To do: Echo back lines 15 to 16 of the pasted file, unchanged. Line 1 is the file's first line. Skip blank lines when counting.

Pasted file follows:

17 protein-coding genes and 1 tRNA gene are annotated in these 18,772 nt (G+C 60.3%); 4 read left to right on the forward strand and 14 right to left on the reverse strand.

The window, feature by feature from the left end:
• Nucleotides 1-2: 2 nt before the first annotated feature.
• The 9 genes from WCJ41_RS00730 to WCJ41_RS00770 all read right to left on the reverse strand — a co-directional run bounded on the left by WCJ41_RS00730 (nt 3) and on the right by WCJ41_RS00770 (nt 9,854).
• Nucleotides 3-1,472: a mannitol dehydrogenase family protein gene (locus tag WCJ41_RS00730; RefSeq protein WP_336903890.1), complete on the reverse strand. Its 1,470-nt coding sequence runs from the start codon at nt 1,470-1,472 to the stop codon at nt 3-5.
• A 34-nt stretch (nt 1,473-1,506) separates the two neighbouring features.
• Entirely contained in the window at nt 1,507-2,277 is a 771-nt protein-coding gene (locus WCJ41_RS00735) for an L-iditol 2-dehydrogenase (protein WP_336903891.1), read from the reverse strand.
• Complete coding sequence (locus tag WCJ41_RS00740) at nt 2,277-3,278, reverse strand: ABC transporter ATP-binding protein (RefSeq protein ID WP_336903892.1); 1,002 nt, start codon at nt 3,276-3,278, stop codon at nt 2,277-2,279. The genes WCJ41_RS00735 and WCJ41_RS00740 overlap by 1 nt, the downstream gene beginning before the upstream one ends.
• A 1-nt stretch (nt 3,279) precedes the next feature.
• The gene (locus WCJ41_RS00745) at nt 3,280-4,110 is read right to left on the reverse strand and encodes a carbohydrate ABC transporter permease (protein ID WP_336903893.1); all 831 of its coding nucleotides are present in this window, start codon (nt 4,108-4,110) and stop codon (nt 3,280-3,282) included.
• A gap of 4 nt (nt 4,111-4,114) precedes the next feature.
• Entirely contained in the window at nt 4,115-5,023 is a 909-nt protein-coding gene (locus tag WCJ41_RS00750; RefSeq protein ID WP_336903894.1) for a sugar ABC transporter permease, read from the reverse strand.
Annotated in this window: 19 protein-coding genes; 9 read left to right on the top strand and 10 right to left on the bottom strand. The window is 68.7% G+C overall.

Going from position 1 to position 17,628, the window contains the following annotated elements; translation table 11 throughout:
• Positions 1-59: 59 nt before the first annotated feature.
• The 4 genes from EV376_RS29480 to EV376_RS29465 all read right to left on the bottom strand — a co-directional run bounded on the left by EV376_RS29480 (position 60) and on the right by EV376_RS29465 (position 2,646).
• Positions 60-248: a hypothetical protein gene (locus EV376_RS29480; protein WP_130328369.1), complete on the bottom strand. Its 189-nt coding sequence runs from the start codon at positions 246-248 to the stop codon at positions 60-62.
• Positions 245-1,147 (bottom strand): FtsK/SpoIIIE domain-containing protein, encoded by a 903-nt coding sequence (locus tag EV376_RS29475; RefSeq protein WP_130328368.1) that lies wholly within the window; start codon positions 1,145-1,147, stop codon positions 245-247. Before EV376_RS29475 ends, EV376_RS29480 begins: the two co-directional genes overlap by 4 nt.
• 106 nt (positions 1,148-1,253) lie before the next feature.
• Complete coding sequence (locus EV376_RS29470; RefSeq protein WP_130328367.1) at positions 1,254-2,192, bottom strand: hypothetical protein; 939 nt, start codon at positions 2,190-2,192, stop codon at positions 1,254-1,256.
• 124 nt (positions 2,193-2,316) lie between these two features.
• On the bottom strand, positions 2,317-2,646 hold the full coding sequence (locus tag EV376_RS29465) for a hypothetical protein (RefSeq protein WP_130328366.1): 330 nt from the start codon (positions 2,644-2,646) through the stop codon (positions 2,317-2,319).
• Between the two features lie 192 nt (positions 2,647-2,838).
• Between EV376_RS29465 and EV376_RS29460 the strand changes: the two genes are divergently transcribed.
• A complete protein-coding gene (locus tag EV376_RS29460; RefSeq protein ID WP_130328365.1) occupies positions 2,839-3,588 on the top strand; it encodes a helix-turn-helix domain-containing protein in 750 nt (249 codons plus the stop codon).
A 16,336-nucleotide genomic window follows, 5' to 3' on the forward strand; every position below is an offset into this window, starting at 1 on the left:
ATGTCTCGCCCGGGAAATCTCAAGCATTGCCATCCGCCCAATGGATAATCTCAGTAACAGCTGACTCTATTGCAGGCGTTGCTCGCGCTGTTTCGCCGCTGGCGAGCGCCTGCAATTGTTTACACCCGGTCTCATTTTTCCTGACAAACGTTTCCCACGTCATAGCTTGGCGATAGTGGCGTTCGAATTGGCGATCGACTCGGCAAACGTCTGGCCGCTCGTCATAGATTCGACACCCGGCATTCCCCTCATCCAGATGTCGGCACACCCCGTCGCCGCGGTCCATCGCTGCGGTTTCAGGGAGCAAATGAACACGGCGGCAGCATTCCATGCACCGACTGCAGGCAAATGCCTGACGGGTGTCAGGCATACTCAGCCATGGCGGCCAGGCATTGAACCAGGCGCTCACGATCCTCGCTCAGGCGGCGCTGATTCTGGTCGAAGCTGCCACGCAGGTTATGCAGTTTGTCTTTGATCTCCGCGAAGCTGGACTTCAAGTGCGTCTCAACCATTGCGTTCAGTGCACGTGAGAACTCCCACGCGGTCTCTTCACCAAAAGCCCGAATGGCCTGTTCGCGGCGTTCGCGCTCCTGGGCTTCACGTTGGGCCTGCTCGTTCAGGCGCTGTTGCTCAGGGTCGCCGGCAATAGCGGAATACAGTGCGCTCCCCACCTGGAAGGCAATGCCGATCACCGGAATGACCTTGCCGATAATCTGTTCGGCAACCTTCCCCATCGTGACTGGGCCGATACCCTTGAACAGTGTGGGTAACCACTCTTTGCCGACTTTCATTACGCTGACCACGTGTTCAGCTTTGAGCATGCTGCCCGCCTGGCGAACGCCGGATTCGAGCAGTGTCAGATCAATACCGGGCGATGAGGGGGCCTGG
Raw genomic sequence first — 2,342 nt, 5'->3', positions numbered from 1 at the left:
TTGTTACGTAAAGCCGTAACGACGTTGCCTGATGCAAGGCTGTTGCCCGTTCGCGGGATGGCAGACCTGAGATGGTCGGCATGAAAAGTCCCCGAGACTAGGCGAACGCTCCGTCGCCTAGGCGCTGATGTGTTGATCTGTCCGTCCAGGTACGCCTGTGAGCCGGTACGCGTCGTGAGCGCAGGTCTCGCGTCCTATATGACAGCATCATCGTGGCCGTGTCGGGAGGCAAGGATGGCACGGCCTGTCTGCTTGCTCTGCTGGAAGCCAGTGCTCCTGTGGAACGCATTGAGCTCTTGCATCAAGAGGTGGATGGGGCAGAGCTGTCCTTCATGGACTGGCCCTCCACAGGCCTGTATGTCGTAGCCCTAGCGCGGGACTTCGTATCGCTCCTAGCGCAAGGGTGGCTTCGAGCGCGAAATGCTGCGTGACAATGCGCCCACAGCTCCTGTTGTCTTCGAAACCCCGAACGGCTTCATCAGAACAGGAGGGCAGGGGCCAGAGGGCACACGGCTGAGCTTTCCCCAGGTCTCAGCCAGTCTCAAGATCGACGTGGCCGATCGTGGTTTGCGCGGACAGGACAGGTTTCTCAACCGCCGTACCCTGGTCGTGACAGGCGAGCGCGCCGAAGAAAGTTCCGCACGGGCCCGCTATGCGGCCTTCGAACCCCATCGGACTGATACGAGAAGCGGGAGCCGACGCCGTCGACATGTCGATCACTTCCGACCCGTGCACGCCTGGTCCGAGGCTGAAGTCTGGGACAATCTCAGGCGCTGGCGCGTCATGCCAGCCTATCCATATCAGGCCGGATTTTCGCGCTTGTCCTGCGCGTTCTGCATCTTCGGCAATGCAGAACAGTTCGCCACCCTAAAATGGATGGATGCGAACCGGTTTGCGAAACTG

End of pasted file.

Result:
• Positions 1-59: 59 nt before the first annotated feature.
• The 4 genes from EV376_RS29480 to EV376_RS29465 all read right to left on the bottom strand — a co-directional run bounded on the left by EV376_RS29480 (position 60) and on the right by EV376_RS29465 (position 2,646).